Hall of Fame Inductee, 1984

Helicopter, owned by Elgin and Ted Armstrong of Brampton, Ont., was the first Canadian-owned horse to win trotting’s most prestigious event, the Hambletonian. A 1950 foal by Hoot-Mon – Tronia Hanover, Helicopter also became the first horse to duplicate her sire’s feat of winning the Hambletonian. Later she established the foundation of one of the most prolific maternal trotting families in North America.

She was purchased as a 2-year-old for $7,500 from noted trainer Del Miller, who continued to direct her racing career. At age two, Helicopter showed promise by winning a Breeders Filly Stakes at Indianapolis. Leading up to the 1953 Hambletonian at Goshen, N.Y., she had won four races, fastest in 2:04, against inauspicious company. When she trained impressively prior to the Hambletonian, Miller and the Armstrongs were strong in the belief that she would display surprising ability. So, she became part of a three-horse entry from the Miller stable in a massive field of 23 that contested what was then the richest purse in the history of harness racing, $114,775. Eyebrows were raised, however, when Miller named his 29-year-old assistant, Harry Harvey to drive Helicopter.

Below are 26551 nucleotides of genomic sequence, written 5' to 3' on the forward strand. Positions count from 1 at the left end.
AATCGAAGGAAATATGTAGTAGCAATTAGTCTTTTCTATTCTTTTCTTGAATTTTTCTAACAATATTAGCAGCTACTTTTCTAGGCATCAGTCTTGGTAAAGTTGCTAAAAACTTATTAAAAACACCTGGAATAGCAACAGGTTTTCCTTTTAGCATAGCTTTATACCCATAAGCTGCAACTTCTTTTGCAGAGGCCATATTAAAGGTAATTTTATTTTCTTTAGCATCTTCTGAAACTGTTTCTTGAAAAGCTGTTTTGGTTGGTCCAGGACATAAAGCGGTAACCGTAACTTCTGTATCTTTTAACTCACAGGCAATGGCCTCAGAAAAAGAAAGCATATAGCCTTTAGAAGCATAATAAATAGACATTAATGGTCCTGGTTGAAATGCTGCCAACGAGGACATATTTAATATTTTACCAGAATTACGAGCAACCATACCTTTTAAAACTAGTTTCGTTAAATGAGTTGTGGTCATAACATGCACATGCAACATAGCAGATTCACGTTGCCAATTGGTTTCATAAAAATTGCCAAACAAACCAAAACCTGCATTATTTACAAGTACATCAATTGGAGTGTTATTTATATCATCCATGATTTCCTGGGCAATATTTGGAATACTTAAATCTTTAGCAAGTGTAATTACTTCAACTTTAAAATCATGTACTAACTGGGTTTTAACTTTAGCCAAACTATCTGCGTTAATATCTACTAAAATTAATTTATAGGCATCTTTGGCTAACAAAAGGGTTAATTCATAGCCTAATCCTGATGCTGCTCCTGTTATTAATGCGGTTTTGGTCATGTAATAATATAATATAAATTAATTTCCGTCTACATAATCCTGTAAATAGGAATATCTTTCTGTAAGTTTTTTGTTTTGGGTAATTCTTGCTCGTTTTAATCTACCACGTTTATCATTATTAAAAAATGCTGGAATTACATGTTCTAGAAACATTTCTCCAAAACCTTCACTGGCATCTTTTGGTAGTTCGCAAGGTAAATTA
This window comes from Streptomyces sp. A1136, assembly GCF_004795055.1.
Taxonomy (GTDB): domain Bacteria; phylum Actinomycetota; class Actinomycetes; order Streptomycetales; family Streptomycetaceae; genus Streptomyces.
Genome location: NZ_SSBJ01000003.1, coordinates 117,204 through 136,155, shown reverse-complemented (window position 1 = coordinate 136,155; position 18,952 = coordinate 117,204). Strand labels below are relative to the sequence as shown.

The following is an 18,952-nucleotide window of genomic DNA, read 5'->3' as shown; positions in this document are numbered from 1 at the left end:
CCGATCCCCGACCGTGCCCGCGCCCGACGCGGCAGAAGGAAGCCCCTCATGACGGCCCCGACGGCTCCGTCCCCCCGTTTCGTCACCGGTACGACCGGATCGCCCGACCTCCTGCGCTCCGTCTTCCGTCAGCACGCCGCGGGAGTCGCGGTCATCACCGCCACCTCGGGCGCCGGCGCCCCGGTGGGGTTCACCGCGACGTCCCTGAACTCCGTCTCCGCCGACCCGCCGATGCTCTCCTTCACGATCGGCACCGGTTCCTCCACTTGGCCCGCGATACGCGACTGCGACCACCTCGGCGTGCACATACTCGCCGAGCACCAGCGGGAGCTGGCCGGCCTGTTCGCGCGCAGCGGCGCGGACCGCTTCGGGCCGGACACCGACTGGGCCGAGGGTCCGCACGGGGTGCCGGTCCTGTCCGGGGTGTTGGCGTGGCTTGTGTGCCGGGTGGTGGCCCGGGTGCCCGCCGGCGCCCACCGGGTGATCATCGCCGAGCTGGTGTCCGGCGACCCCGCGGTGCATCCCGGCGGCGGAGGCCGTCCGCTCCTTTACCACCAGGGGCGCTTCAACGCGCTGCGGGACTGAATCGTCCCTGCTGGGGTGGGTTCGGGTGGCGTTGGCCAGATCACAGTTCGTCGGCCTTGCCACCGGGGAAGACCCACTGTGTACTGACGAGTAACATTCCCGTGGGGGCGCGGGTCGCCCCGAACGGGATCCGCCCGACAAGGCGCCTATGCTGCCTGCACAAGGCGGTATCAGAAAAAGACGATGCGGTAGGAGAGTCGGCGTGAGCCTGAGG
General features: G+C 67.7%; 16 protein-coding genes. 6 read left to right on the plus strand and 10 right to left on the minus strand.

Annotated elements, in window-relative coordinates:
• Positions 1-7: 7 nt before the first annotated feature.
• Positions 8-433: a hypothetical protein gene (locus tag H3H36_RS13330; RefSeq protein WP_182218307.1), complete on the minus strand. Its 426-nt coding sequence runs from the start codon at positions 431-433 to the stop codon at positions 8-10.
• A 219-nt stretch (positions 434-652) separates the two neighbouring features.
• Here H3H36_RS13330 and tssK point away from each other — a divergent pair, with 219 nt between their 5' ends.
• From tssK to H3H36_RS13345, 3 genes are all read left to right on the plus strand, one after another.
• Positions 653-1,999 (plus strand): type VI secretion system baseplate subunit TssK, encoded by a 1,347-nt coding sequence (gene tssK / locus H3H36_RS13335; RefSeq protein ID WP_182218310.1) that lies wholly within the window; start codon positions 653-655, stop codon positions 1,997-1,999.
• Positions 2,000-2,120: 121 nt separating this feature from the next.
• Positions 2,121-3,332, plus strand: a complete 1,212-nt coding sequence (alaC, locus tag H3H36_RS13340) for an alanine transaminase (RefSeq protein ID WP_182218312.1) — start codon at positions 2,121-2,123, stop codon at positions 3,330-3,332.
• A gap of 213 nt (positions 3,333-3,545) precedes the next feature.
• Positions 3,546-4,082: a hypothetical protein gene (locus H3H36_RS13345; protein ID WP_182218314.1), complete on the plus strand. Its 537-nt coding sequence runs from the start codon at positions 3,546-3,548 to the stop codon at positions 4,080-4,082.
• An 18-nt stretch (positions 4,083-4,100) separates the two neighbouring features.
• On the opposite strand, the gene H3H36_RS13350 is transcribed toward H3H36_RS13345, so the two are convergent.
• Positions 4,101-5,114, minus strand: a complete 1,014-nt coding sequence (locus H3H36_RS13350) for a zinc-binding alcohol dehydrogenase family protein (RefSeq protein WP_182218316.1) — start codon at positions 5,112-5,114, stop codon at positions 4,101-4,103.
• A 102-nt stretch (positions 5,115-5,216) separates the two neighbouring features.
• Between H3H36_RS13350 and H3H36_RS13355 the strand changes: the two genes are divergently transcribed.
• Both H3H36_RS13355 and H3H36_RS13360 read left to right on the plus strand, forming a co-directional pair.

There were two tiers of 10 trotters, followed by a trio in the third. Helicopter broke stride in the first heat and finished 17th and that would be her starting spot for the second heat. Harvey got her away fine and found a spot along the rail. With about a quarter-mile to go. Helicopter collared stablemate Singing Sword in the homestretch and won in 2:02.4. Twenty horses returned for the third and final heat. Helicopter waited in fourth place as Singing Sword and Kimberly Kid led the field into the homestretch. Singing Sword faltered and when Kimberly Kid went off stride the filly glided past him into Hambletonian history with a 2:02.3 win. The Armstrongs had their first major Grand Circuit event and Harvey became the youngest driver to rein a Hambletonian winner.

Helicopter placed in several major stakes races at three and four before joining Armstrong’s budding broodmare band. She produced 10 foals, including world champion Armbro Flight, who was voted Canada’s Horse of the Year three successive years. Armbro Flight is the dam of Hambletonian winner Armbro Goal. A son, Armbro Jet, went on to become a leading sire of trotters in Ontario, including Bridger. The Helicopter family offspring were also enhanced by world champion Armbro Regina, Armbro Ermine and Armbro Luxury